This week on Lincoln Avenue, I’m talking with Pat Fagan about the history and the future of the Youngstown Playhouse. I think of the Playhouse, together with the Butler and the Youngstown Symphony, as one of the “foundation stones” of the local arts and culture scene. It’s been around for more than eight decades, and despite some recent struggles, its leaders and volunteers are still committed and excited about its work.
You can hear that excitement when Pat talks about her own experiences there. We often talk about the arts in terms of the entertainment and enrichment they bring to audiences. When we think about the value of helping to make art, we too often focus on children, as in discussions of the importance of arts education. But Pat reminds us that participating in the arts – acting in a play, helping to build sets, singing in a choir, taking photographs – improves adults’ quality of life, too. It isn’t just a matter of high-minded things like expanding one’s cultural perspectives. It’s just plain fun.
I moved to Youngstown 20 years ago, and I’ve always been amazed at the quantity and quality of arts programs in our area. We have at least half a dozen community theaters in the Mahoning Valley, plus multiple museums, and a vivid array of music, visual arts, and creative writing offerings. All of that can be a great asset, helping to draw newcomers to the area and develop strong community networks for those who are already here.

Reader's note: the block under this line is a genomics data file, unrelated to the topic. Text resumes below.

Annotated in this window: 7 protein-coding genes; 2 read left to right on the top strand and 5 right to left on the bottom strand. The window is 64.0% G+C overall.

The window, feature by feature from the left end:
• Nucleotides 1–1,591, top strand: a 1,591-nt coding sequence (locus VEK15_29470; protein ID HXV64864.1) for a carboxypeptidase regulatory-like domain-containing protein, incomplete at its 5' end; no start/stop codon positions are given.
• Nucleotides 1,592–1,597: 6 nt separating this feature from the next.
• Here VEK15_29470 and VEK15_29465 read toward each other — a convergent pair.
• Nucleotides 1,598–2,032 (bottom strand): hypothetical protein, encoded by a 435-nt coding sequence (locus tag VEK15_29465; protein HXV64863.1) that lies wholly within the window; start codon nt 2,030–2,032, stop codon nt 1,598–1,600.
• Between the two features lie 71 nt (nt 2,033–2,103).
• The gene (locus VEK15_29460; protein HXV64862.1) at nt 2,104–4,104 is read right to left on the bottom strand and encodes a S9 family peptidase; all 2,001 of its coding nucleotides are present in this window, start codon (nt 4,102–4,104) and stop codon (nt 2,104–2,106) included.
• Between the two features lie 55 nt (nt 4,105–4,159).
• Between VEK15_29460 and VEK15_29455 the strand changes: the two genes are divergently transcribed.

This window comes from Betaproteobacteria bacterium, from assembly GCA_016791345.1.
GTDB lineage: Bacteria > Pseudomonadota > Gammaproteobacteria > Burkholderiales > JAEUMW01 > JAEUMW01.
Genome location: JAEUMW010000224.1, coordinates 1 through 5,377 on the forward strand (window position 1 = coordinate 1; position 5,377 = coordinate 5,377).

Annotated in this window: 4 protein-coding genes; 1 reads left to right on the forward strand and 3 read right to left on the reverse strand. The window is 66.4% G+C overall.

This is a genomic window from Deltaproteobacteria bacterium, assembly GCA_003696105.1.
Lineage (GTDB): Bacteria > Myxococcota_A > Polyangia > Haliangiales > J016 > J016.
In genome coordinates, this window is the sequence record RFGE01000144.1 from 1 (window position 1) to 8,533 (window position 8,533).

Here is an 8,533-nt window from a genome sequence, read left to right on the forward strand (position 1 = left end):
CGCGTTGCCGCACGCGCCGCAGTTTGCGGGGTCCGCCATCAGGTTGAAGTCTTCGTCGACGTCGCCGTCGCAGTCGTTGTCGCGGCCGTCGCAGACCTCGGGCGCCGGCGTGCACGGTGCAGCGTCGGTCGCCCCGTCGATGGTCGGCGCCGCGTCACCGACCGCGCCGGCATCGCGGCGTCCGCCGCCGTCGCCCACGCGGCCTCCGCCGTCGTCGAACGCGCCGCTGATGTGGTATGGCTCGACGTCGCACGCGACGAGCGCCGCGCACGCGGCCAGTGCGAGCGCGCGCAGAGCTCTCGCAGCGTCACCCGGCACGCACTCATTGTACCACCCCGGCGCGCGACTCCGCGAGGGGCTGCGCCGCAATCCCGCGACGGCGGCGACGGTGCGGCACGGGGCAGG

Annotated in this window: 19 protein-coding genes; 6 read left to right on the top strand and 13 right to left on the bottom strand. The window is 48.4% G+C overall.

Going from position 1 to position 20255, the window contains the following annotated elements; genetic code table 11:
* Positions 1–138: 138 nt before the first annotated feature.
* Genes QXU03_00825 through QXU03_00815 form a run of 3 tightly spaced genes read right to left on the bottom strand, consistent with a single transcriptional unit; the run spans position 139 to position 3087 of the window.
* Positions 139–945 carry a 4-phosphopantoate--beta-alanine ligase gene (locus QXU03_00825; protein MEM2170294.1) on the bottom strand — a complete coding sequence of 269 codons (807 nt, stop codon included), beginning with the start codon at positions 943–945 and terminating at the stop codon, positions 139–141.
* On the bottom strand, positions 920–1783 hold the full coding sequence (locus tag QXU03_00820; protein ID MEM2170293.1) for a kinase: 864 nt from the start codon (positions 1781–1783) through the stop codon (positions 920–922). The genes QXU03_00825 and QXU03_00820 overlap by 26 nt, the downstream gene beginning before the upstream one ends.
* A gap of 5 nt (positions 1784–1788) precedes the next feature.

But there’s a challenge, too. As the Valley’s population shrinks, our unemployment rate rises, and the economy struggles, the competition for both audiences and funding gets tighter. From what Pat tells me, we seem to have plenty of talent and interest to keep all of these projects going. What we may not have is the money they need to thrive.
For now, though, the Playhouse is starting a new season. Auditions are going on this week for Dracula, and there’s more to come. Perhaps a production of Dracula is a kind of statement: local theater as the forever undead?